Faculty/staff mentors: Guides, advocates, friends
Imagine this. You’ve been at Carolina for just a few days and you meet a professor or professional staff member who wants to be your mentor – your personal guide to campus, your advocate.
That’s what happens in the Carolina Covenant faculty mentoring program, where Covenant Scholars are matched with a volunteer faculty or professional staff member who will mentor them during their first year at Carolina. That person has committed to support a small group of Scholars in their daily lives and to help them discover and participate in campus life. The goal is successful students who graduate.
“Carolina is dedicated to helping Covenant Scholars make a successful transition into the University,” says Dr. Fred Clark, Academic Coordinator for the Carolina Covenant. “Many Carolina Covenant Scholars are the first in their family to attend college and many attended small high schools. College can be an overwhelming experience for them.”
Each year, some 35 mentors:
- Attend a training session before meeting with their Scholars;
- Work with up to 15 Scholars each;
- Meet with Scholars individually; and
- Host social activities for the students in their group.
Privately-funded stipends pay for social and cultural outings for mentor groups.
Mentors sometimes relate personally to what students experience during their first months at Carolina. Clark, also a professor of Romance languages, says he does.
“I was a first-generation college student, and I had no idea what university life was like and no one at home who had been through this to help guide me. Academically, I was pretty well prepared but in other respects, I had no idea what to expect. This might be the case with some of our Carolina Covenant Scholars.”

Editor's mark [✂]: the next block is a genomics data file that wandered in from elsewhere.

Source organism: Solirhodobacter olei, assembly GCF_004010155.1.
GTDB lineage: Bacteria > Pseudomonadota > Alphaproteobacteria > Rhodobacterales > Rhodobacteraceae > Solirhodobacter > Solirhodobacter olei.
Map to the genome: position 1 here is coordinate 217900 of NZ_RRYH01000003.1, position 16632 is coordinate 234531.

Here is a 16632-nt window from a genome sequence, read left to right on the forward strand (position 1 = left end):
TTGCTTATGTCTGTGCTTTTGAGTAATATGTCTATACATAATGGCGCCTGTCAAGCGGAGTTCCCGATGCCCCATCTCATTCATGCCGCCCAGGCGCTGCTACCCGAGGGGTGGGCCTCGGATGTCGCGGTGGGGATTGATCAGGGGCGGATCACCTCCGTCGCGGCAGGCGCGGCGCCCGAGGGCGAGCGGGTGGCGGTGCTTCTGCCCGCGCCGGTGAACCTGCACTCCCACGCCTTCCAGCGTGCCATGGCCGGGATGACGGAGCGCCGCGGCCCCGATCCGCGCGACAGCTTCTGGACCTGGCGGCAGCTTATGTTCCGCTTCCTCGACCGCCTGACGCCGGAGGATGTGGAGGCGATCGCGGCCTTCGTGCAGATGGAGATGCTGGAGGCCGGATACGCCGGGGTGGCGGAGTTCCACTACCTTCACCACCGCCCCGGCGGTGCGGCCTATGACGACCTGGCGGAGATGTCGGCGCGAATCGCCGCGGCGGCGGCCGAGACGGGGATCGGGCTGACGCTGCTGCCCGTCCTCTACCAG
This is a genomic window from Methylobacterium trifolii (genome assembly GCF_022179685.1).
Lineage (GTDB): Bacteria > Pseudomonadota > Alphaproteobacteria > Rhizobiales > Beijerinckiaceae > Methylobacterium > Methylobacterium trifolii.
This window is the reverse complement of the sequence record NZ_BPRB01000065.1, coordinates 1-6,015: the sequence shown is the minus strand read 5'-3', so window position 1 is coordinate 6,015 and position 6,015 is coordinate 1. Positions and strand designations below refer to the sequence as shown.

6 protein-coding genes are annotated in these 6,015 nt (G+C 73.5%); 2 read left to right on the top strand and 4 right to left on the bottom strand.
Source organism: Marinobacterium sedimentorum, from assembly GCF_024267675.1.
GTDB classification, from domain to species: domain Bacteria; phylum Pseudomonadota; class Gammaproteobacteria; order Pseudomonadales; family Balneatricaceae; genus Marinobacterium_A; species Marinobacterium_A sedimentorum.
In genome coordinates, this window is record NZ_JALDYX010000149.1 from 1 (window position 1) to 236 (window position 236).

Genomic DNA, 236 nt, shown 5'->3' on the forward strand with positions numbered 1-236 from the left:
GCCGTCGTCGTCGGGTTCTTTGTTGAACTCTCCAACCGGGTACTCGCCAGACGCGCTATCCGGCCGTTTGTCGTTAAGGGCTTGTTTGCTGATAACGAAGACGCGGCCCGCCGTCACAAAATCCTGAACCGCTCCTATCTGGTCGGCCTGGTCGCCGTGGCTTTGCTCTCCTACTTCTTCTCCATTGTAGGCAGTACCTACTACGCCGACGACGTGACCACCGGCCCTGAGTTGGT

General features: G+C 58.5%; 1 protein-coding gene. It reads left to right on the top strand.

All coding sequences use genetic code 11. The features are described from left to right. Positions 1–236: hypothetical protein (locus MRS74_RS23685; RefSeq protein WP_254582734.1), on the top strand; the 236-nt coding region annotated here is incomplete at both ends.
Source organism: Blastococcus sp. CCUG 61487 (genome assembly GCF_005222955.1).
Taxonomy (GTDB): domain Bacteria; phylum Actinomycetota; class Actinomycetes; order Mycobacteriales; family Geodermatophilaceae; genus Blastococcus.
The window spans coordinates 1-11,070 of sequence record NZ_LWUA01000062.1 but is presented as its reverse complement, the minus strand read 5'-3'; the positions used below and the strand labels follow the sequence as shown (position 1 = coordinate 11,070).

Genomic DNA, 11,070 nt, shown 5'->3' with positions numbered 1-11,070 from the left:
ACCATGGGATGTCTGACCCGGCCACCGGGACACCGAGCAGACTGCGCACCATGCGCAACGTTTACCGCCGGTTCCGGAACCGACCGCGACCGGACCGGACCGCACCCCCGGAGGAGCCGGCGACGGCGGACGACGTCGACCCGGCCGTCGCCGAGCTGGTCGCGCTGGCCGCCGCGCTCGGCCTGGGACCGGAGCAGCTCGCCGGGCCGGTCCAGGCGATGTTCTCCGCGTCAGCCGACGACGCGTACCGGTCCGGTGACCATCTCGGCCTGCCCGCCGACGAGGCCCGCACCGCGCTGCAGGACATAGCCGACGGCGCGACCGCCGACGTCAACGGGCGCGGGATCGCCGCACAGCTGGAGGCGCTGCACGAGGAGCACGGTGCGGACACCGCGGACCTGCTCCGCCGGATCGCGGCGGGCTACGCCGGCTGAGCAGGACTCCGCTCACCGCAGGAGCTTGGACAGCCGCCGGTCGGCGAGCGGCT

One mentor, Dr. Joe Hopfinger of the psychology department, says that he quickly saw how intensely Covenant Scholars apply themselves. “I’m struck by the degree of motivation and focus that many of these students have and also by their plans,” he says.
Scholars are encouraged to take advantage of the program and let their mentor know about their dreams, hopes, plans and questions.
“Students typically perform better if they have some guidance from faculty and advisers to make sure they are on track,” says Shirley Ort, Associate Provost and Director of Scholarships and Student Aid at UNC. “A lot of times, it’s just observing students and spotting something that may be a little out of the normal or that could indicate problems.”
“Money matters for these students,” Ort says, “but I expect that the embrace of the community will – in the end – prove to be an even more powerful predictor of student success.” The mentoring program is part of a campus-wide support network and commitment to student success.